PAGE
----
The Wolf Trap Farm Park for the Performing Arts will soon provide a permanent home for a new resident choir. In fact, there was such a group at the park four years ago, called the Wolf Trap Chamber Singers, but it disbanded. Wolf Trap founder Catherine Filene Shouse decided to resurrect the defunct group and contacted Robert Schafer, director of the Oratorio Society of Washington, "about getting a top-notch professional chamber choir for the Barns," says one of the group's sopranos. But Schafer is still looking for singers -- seven have been signed up so far.
"There's a very special body of repertoire that is not performed in this city, and there is a special collection of Renaissance and contemporary music that I would like to focus on with a small professional group," says Schafer. "I think that there is audience for it, like there is in New York and Boston."
Because of scheduling difficulties, May 9 will be both the first and last concert for the current season. A full concert season has been scheduled for 1986-87. Individuals who are interested in joining the newly formed group should be able to sing with a solo-quality voice, and have outstanding sight-reading ability and a knowledge of choral repertoire from the Renaissance through the 20th century. Interested singers should call 237-1317.
In other Wolf Trap news: Shouse recently received the "Presidential Golden Links" from the Greater Washington Board of Trade for her contributions to the arts in the metropolitan area. Kennedy Center Orchestra Plans
The Opera House Orchestra at the Kennedy Center not only has changed its name -- to the Kennedy Center Orchestra -- but also will do something a little different for what would have been a "dark week," Jan. 7-12. John Mauceri, the orchestra's director, has tentatively scheduled two distinctive concert programs for that week: The first, on Jan. 7 and 9, will feature music from Act II of Verdi's "Aida" and the finale of Wagner's "Die Meistersinger"; the second, Jan. 10, 11 and 12, will bring some rarely heard songs from the musical score of "Show Boat" to the Opera House, along with the standard tunes from that musical. Call 254-3770 for ticket information. Special Constituencies Grants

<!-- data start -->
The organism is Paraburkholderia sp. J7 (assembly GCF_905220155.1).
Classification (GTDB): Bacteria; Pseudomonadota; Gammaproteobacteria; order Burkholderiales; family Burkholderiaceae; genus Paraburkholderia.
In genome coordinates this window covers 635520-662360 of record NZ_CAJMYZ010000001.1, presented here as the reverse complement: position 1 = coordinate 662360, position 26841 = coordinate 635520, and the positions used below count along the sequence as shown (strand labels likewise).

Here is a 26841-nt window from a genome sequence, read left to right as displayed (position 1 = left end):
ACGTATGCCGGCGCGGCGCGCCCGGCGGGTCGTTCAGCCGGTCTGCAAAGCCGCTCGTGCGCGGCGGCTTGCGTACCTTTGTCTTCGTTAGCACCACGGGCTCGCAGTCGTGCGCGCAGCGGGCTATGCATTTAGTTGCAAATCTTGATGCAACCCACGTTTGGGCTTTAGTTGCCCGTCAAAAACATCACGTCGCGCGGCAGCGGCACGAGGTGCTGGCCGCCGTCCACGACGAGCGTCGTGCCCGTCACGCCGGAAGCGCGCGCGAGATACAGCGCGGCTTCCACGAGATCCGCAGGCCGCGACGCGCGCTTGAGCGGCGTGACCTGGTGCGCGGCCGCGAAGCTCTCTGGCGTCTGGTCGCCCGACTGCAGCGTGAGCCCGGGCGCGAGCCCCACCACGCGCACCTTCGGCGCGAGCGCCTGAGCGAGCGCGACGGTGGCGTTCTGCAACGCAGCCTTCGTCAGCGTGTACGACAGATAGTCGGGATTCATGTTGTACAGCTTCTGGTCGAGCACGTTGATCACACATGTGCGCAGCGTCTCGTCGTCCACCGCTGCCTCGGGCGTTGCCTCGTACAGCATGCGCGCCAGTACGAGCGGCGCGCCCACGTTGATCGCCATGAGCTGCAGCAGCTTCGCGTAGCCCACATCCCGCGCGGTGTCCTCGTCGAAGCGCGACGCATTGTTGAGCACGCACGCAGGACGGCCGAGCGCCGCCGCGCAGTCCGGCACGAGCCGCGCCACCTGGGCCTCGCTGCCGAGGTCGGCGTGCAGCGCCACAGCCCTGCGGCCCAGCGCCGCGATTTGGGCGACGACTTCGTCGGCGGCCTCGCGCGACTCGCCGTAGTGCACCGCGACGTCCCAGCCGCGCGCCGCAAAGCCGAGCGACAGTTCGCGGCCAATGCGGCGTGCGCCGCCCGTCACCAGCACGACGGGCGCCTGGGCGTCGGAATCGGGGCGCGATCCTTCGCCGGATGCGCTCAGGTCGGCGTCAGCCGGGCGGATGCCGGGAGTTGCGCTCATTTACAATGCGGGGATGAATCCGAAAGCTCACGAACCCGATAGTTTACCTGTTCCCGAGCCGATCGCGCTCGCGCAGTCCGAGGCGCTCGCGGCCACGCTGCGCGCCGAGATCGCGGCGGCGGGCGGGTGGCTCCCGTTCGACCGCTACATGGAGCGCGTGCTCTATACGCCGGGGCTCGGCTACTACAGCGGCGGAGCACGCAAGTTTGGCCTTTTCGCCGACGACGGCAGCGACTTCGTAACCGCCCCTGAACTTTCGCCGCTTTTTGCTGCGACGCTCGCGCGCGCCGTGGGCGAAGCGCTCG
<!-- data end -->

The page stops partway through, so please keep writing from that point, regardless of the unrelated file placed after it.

Eight Washington artists and arts organizations have been awarded 1986 Special Constituencies grants by the District of Columbia Commission on the Arts and Humanities to support arts programming for the elderly, the mentally and physically handicapped, the incarcerated and the institutionalized. The following groups and artists received funding: Community Education Exhibitions, $10,000; District Curators, $10,000; Joan Hart, $2,480; Living Stage Theatre Company, $10,000; Lorton Art Program, $6,000; Mary Quattlebaum, $870; Tomorrow's World Art Center, $6,000; and Washington Special Arts, $4,650. Names in the News
David Gockley, formerly the Houston Grand Opera's general director, has been elected president of OPERA America, the service organization for Western Hemisphere opera companies . . . Susan Bell, a veteran of numerous Broadway productions, is the new house manager at the Kennedy Center Opera House . . . Nigel Redden, dance program director at the National Endowment for the Arts, has been named the new general manager of the Spoleto Festival U.S.A. in Charleston, S.C.; Spoleto will celebrate its 10th anniversary this spring. Arts, Etc.
The sounds of ethnic quartets, ensembles and trios will fill the halls and exhibits of the National Museum of American History, Dec. 26-31, during its Holiday Celebration. Call 357-2700 for a schedule . . . The National Endowment for the Humanities last week announced $14.9 million in grants to 41 educational and cultural institutions nationwide, none of them in the Washington area . . . Samuel F.B. Morse's "Gallery of the Louvre," an 1830 mural-size painting that is considered to be the last significant "gallery picture" (a painting of paintings) by an American artist, is now on display at the Virginia Museum of Fine Arts in Richmond through Feb. 9.